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The Most Good You Can Do: How Effective Altruism Is Changing Ideas About Living Ethically, by Peter Singer

Paperback, 232 pages, published July 5th 2016 by Yale University Press (first published 2015)

RATING: Excellent

Peter Singer (born 6 July 1946) is an Australian moral philosopher, often described as “the most influential philosopher in the world.” He has authored many books including Animal Liberation and The Life You Can Save.

Peter Singer’s new book The Most Good You Can Do is the latest in a series of works dedicated to advancing altruism as a way of life. In Part One, he discusses the central characteristics of  Effective Altruism, and includes a brief history of the movement. In Chapter One, he offers preliminary answers to questions like: What counts as the most good? Does everyone’s suffering count equally? Can everyone practice effective altruism? What if one’s act reduces suffering, but to do so one must lie or harm an innocent person? What about other values, like justice, freedom, equality, and knowledge?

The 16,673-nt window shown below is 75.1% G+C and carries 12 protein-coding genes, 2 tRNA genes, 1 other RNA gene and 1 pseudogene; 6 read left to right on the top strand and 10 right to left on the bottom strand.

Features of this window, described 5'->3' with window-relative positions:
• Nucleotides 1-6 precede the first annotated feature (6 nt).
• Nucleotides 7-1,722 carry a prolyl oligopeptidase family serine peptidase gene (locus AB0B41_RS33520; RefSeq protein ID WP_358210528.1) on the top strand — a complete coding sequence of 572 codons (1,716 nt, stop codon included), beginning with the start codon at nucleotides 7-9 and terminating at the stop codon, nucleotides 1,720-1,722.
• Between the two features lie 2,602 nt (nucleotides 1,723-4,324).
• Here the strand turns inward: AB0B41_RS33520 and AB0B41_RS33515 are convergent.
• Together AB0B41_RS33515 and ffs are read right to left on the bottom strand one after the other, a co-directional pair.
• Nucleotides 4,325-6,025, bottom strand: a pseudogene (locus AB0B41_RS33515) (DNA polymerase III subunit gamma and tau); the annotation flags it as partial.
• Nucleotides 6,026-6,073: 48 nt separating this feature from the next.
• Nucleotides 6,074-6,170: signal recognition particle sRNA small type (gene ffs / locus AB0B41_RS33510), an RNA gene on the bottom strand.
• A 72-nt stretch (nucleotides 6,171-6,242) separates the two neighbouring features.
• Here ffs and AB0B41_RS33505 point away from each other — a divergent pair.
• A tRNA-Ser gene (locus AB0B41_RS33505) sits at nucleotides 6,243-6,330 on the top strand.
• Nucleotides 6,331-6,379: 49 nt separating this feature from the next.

An optimistic and compelling look at the positive impact that giving can have on the world. —Bill and Melinda Gates

bill-and-melinda-gates

Bill & Melinda Gates

In Part Two, Singer addresses the question, “How Can I Do the Most Good.” Its four chapters are, 1. Living Modestly to Give More, 2. Earning to Give, 3. Other Ethical Careers, and 4. Giving a Part of Yourself.

In Part Three, Singer discusses motivation and justification, with particular focus on the relationship between altruism and happiness. He explores emotional and cognitive empathy, conformity to social norms, love, and the role of reason. He suggests that effective altruists have, for the most part, taken “the point of view of the universe”: “They are able to detach themselves from more personal considerations that otherwise dominate the way in which we live . . . they are living from a point of view that is independent of their own ‘dispositions, projects, and affections.'”

In Part Four, he discusses how to choose causes and organizations, showing how some causes may be objectively better than others. Importantly, he offers precise criteria to help us choose the best organizations. Other topics include animal suffering, environmental protection, and the prevention of human extinction.

If any of this appeals to you, I strongly recommend reading the online version of Chapter One which was first published in the Boston Review.  It is the best introduction to the book. Remember, the book may be available at your local library.